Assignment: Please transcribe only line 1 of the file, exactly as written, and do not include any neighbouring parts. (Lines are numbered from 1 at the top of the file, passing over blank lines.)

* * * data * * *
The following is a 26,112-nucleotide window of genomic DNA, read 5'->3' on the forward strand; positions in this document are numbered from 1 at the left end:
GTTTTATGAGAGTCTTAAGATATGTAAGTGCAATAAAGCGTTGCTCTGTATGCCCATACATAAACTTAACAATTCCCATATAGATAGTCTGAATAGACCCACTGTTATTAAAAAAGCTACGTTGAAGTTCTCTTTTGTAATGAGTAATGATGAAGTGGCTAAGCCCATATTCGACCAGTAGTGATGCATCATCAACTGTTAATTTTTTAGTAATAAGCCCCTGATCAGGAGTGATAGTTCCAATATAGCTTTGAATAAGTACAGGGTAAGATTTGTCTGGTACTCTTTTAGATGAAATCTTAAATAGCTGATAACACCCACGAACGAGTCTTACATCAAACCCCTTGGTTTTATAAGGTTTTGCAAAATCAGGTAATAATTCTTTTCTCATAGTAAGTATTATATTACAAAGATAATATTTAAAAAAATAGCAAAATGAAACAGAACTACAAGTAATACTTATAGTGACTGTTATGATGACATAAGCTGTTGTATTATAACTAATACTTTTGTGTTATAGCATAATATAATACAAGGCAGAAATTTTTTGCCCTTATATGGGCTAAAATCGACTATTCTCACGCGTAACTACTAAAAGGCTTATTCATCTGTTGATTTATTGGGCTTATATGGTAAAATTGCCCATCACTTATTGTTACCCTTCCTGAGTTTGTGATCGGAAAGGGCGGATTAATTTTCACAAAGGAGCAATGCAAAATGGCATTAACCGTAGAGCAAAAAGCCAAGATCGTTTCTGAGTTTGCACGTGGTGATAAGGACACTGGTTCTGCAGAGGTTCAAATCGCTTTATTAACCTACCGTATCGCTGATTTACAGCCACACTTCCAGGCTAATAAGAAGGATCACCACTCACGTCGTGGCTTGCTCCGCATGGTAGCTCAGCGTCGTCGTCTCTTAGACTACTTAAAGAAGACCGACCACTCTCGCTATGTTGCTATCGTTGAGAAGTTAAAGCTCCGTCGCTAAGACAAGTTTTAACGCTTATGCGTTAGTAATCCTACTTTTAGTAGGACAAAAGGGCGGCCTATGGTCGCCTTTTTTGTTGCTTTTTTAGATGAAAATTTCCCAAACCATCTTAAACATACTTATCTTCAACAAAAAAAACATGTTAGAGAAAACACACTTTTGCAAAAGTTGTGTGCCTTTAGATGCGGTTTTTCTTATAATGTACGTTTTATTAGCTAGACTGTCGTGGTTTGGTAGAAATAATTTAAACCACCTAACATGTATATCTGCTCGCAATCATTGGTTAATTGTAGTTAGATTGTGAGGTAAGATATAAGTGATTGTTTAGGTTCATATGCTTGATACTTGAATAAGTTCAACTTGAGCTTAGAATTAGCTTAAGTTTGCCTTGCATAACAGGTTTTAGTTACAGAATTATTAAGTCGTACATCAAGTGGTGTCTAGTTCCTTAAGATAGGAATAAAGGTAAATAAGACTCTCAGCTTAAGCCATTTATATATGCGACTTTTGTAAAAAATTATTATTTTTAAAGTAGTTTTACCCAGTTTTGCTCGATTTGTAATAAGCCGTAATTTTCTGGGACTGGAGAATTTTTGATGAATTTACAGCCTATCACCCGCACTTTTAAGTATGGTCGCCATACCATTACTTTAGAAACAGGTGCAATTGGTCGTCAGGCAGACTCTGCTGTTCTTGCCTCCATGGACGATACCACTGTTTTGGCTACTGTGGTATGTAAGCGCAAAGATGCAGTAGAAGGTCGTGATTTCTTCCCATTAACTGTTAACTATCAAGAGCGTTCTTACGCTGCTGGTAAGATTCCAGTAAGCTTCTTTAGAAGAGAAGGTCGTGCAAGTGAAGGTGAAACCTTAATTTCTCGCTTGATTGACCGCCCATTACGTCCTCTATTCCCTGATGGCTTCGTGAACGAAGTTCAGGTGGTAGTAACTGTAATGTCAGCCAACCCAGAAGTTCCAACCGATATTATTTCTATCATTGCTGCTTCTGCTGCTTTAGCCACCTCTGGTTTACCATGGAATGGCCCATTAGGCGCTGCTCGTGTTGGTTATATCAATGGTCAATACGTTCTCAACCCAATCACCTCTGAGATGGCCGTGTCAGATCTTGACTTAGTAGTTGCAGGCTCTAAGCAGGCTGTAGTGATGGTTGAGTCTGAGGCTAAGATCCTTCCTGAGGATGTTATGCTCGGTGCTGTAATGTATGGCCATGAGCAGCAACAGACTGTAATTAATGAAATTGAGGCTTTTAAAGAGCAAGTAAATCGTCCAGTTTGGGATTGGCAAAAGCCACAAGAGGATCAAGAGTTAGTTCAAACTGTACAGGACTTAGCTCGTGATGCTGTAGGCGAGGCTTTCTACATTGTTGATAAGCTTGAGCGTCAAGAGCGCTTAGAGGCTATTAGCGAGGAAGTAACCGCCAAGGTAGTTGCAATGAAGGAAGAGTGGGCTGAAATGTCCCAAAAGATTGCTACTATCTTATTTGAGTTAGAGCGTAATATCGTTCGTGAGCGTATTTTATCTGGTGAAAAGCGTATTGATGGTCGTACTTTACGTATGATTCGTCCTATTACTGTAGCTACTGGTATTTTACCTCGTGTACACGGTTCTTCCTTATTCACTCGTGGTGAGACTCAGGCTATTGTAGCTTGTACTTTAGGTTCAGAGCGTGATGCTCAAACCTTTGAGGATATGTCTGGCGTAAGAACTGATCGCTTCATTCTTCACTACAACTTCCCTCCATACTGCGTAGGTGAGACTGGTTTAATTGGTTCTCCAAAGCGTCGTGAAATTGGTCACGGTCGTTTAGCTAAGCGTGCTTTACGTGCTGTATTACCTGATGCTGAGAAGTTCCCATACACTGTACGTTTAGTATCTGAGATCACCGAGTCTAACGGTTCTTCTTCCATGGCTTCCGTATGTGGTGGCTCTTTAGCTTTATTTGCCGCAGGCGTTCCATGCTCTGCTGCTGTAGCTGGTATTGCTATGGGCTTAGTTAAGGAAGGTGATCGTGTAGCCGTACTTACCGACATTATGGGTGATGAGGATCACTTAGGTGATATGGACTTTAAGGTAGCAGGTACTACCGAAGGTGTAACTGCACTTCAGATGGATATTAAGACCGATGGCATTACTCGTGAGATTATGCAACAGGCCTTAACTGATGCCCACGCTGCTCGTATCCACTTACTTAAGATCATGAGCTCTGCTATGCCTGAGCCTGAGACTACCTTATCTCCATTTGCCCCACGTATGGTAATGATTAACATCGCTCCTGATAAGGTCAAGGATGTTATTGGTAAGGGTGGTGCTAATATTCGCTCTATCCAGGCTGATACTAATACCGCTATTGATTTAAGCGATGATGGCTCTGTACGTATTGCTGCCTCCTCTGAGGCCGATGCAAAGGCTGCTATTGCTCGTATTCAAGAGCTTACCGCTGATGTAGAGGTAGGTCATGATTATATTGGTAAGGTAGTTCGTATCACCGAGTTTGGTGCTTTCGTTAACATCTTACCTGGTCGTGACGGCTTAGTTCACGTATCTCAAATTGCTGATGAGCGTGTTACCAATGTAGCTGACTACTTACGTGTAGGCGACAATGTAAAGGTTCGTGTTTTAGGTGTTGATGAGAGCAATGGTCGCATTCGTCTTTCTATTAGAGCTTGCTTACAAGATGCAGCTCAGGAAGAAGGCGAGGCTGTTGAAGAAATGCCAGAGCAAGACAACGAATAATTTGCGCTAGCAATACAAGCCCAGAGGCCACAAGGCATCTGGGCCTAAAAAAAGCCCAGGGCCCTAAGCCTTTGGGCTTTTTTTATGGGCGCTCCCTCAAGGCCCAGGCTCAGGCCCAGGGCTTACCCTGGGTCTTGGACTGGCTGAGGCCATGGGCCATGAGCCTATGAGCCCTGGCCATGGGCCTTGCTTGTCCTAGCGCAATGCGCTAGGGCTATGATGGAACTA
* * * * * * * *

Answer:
The following is a 26,112-nucleotide window of genomic DNA, read 5'->3' on the forward strand; positions in this document are numbered from 1 at the left end: